Daines joins senators calling for election investigation
Last updated 1/4/2021 at 11:53am
Sen. Steve Daines R-Mont., has announced his intention to join some of his fellow senators to reject electors from swing states on Wednesday's vote to certify the results of the 2020 Election unless an electoral commission is established to examine alleged irregularities during the 2020 General Election, an election federal officials said was the most secure in the nation's history.
Daines said the intention of this commission is to restore the faith of the American people in the electoral process.
"The processes and the way Americans voted was altered at a scale never before imagined outside what the state legislative process intended," a statement from Daines's office said. "There have been continued reports of irregularities with signature verification, different rules for mail-in ballots versus in-person ballots, delayed receipt of ballots, inconsistent curing of ballots, a lack of meaningful access to the polls, the dispute process and counting process for partisan poll watchers. These issues have cast doubt on the legitimacy of the presidential election outcome which needs further investigation for the credibility of our institutions."
The Havre Daily News has reached out to Daines's office to address these concerns but there was no response by print deadline this morning.
The office of U.S. Sen. Tester, D-Mont., provided a statement to Havre Daily News on the issue.
"Sen. Tester believes it's long past time for these irresponsible attacks that put our democracy at risk to end. The election is over," Tester spokesperson Sarah Feldman said in the statement. "Sen. Tester is urging both sides to focus on working together to heal our partisan divisions and address the serious issues facing our nation."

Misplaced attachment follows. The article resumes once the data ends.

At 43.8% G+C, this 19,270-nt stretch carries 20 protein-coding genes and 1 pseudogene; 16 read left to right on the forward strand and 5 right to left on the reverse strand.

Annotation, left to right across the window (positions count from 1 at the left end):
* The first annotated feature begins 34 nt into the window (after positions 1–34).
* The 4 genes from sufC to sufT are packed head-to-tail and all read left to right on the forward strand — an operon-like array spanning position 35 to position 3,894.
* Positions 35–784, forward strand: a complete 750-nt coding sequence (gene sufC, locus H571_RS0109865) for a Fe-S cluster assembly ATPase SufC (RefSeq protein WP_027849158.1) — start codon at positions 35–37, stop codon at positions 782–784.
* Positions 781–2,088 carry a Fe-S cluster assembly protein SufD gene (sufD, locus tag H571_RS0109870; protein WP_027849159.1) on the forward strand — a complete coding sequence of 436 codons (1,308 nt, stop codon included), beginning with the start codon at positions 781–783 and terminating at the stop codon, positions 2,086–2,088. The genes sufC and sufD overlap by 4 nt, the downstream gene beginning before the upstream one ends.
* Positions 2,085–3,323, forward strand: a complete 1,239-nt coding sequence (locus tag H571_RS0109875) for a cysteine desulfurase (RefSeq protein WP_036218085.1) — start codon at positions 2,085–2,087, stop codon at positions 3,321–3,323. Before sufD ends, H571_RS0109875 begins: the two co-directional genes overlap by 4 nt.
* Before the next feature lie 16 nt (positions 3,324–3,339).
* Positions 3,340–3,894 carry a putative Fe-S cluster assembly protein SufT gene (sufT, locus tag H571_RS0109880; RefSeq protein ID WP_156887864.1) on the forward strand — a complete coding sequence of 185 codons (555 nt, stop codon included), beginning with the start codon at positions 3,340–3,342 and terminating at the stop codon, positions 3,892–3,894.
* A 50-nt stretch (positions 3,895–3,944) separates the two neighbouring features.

Daines's statement said that after examining the alleged irregularities, the commission would present its findings to the states and individual contested states would then evaluate the commission's findings, and could convene special legislative sessions to certify a change in their vote, if needed.
Officials from The Department of Homeland Security's Cybersecurity and Infrastructure Security Agency have said the 2020 election was the most secure in U.S. history, and nearly all of the 50-plus lawsuits filed in the wake of that election alleging fraud or unconstitutional behavior by election officials have been rejected as without merit.
Courts - and election officials - have said the complainants have brought no evidence of significant fraud or irregularities.
Public officials on both sides of the political spectrum have raised the concern that by establishing this commission, effectively questioning the result of an extremely secure election, faith in the electoral system would be even further damaged.
A joint statement by the senate group including Daines calling for an investigation said the rejection of the electors and the establishment of this proposed commission has precedent and should not be a partisan issue.
"Whether or not our elected officials or journalists believe it, the deep distrust of our democratic processes will not magically disappear," the statement says, "It should concern us all. And it poses an ongoing threat to the legitimacy of any subsequent administrations."
The statement also commented on the recent lawsuits that have been filled alleging fraud or voting irregularities.
"Ideally, the courts would have heard evidence and resolved these claims of serious election fraud," the statement said. "Twice, the Supreme Court had the opportunity to do so; twice, the court declined."
Multiple state and federal courts, including in the cases appealed to the U.S. Supreme Court, said the plaintiffs had no evidence to back their claims.
One of the cases rejected by the U.S. Supreme Court was filed by Texas and joined by other states including Montana Attorney General Tim Fox. The court ruled that Texas had no standing to object to election results from other states.